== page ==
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Comment: And that's the interesting thing about it... (Score 1) 1

by qchan (#36175700) Attached to: Microsoft: 1 in 14 downloads is malicious

This is something that most people were already aware of. Unfortunately, Microsoft put themselves in a tough predicament. Windows will probably never be secure. I say this because Microsoft has to make sure their OS is backward compatible to applications that were used to running under an insecure OS model. Each OS they build will have to carry that huge duffel bag of insecurities such as: applications demanding for root access, even when it doesn't need it. Applications that operate too closely to the kernel. Applications that are poorly coded and are severely susceptible to exploits like buffer overruns; which in turn, run as root.

Microsoft's solution is to run all of these applications inside of a sandbox. However, the sandbox runs too closely to the kernel. So, when an exploit is found to the sandbox, the whole system is in jeopardy (are we seeing a pattern here?).

Of course you have a bigger issue on your hands when Microsoft isn't able to keep up with the number of exploits for their system and only release updates on Tuesdays and not when the patches are available. Then you have clueless users who don't even understand what an update is let alone what patches are. All they know is that their application either works or doesn't work.

On top of all I've said, Microsoft likes to tout as if they're the most secure and cheapest OS solution around when, in reality, they're the most expensive and insecure OS solution available. They like to make unfair benchmarks and comparisons with their products versus other products to try to distort the facts. Many people fall for this. Meanwhile, Microsoft rakes in the dough... off of people's ignorance of course. Therefore, Microsoft finds no need to actually make their OS as secure as the competition (lets not even mention Apple).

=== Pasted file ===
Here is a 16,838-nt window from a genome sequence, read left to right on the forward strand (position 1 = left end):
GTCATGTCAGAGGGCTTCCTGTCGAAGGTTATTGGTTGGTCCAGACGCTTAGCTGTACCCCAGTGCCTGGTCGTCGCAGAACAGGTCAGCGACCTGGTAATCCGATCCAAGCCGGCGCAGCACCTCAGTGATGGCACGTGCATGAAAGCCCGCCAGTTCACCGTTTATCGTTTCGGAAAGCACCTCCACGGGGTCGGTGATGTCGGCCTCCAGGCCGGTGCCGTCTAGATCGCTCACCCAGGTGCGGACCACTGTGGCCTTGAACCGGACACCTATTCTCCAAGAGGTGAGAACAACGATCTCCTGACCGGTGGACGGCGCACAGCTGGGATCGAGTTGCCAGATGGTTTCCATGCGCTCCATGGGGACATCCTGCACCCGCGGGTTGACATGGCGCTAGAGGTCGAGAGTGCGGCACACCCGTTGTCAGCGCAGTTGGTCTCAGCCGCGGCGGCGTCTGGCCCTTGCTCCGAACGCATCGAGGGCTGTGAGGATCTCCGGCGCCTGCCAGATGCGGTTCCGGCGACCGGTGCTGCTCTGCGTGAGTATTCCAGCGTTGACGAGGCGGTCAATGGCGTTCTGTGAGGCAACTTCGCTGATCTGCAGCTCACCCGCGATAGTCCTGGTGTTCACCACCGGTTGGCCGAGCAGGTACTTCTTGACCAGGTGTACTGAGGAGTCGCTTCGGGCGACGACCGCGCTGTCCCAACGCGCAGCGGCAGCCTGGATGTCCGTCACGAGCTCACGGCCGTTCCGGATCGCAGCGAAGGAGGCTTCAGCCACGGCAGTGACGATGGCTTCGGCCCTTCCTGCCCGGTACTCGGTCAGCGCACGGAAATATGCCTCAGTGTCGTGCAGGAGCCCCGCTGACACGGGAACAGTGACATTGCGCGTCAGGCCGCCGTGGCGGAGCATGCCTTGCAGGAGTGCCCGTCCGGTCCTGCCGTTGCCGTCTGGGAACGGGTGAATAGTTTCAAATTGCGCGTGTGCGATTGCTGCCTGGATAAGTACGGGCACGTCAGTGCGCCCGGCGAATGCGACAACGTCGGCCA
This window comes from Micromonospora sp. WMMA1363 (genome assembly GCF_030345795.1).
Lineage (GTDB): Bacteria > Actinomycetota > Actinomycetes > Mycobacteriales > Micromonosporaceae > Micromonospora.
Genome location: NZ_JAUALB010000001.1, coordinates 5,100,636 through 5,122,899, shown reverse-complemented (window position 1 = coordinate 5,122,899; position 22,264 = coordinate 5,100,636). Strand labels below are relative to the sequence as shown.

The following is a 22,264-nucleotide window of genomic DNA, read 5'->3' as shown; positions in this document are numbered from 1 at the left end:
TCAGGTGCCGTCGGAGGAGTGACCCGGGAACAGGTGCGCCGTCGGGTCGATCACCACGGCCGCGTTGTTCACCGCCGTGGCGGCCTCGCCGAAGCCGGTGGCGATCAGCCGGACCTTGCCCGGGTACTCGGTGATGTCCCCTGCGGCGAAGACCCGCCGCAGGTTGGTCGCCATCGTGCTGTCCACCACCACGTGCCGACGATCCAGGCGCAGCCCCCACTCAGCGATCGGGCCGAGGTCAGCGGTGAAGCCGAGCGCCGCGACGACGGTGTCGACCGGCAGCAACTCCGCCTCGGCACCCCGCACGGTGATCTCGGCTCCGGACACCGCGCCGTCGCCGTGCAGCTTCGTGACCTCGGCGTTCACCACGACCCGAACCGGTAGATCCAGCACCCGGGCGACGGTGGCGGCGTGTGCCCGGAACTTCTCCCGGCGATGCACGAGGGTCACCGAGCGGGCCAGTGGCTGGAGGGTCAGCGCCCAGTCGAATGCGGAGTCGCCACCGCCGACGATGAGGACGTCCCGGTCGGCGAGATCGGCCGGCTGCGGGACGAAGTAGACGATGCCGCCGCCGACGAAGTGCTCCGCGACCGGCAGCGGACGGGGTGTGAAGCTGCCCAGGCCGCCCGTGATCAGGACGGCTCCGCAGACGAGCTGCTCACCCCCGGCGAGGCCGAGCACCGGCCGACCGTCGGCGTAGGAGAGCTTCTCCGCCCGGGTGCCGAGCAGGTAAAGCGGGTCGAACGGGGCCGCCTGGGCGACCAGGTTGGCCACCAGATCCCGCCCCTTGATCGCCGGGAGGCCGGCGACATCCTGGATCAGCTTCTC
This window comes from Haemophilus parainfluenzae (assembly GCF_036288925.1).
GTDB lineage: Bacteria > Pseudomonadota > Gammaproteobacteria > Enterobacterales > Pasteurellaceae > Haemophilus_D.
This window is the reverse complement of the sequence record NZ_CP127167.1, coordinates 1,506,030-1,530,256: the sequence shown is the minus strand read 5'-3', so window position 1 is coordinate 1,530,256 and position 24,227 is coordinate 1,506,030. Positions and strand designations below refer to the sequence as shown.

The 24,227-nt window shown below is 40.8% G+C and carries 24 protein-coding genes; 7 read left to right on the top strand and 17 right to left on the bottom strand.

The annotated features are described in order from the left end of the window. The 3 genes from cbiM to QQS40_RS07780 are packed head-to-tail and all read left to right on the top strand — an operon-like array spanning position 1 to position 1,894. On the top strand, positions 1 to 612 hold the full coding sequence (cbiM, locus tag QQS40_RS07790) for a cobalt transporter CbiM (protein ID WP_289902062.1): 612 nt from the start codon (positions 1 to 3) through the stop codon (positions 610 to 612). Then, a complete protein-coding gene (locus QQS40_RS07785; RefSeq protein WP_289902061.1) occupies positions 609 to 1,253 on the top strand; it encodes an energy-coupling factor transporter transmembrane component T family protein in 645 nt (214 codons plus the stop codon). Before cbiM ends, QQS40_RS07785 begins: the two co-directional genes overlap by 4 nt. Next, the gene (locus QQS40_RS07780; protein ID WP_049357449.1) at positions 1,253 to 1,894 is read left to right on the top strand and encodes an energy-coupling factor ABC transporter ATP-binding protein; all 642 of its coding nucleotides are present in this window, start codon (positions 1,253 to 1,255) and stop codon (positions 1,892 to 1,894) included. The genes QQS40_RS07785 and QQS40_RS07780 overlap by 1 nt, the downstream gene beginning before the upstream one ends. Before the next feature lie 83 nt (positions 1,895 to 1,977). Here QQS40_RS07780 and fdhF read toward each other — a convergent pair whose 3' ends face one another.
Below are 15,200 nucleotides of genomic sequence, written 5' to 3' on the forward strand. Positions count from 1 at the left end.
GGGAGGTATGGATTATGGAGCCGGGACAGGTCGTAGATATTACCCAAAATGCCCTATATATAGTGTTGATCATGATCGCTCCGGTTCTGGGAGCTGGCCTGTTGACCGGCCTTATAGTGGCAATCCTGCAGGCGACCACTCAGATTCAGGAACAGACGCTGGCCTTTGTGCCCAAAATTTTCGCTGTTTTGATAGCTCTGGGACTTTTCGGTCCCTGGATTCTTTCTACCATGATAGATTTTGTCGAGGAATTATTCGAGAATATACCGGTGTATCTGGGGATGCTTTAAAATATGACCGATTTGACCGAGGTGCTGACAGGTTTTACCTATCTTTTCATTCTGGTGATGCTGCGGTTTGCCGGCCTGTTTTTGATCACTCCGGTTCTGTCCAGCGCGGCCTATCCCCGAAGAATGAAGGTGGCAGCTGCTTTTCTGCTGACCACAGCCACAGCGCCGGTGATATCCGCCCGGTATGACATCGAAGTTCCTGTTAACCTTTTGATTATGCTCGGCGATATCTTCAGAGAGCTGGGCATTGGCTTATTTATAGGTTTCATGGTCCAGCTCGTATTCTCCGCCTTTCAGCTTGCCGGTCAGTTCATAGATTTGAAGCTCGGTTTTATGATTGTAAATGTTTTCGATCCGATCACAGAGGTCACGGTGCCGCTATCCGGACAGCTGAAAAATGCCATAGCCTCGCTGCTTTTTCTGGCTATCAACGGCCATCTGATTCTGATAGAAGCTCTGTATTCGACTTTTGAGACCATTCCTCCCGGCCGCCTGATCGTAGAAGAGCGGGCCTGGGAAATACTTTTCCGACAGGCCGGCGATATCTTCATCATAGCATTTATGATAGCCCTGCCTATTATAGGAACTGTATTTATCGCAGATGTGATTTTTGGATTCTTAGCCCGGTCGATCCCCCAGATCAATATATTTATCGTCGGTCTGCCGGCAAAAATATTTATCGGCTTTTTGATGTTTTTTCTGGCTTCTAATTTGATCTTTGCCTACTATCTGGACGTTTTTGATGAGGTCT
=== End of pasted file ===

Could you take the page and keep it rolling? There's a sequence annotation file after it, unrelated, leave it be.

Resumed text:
So, with all of these issues, I really don't see Windows getting any more secure than FreeBSD or Linux.

Comment: Re:Confession Time (Score 1) 387

by qchan (#36137430) Attached to: Confessions of a Computer Repairman
You're far too lenient. When it comes to repairing a computer with a hard drive with bad sectors, I don't even give the thought the time of day. BAM! Time for a new hard drive! Bad sectors turn into lost data in the long run. It could spell sudden BSODs or even very slow performance. Why reinstall the OS if a bad sectors on a HDD could cause even more problems? You're just asking for the computer owner to call you right back complaining the same things they sent their computers in for is happening again. Get a new HDD (I usually have the customer pay for the necessary parts here), then install the OS. I have a habit of informing the customer about Linux. Linux is very easy to use now-a-days. I let them know that Linux is very safe to use and works with all of their favorite websites and many of their favorite applications. Some applications are even possible through a 3rd party application called Wine. I then inform them that Linux is virtually virus and spyware-free. I let them know that I can then set up their PC to have both Windows and Linux and they can try it for themselves. Most people I've introduced to Linux this way have stuck to Linux and never gone back.

Comment: Re:Well, they screwed up with 11 (Score 2) 441

by qchan (#36077640) Attached to: Ubuntu Aims For 200 Million Users In Four Years
I think the issue is deeper than that. From what I understood, Shuttleworth has been butting heads with the Gnome developers for quite some time. They're constantly removing functionality from Gnome every release and they are very reluctant in having Gnome comply with standards agreed upon at freedesktop.org. The functions in Unity were supposed to be added to Gnome as an added bonus, but the Gnome developers rejected the idea. App Indicators were also rejected. One of the developers' excuses for not including libappindicator in their builds was that it didn't integrate with gnome-shell. Huh? It doesn't integrate with gnome-shell because it was never added in the first place! The drama doesn't stop there. There's a ton of things the guys at Gnome just refused to do that would help unify Linux, but they simply refused to do it. Canonical just had enough of it and decided to drop Gnome and focus on Unity. You really can't blame them. Canonical has tried for many years to come to some sort of agreement with the Gnome developers, but to be perfectly honest with you.... They're assholes. Read all about it here: http://blogs.gnome.org/bolsh/2011/03/07/has-gnome-rejected-canonical-help/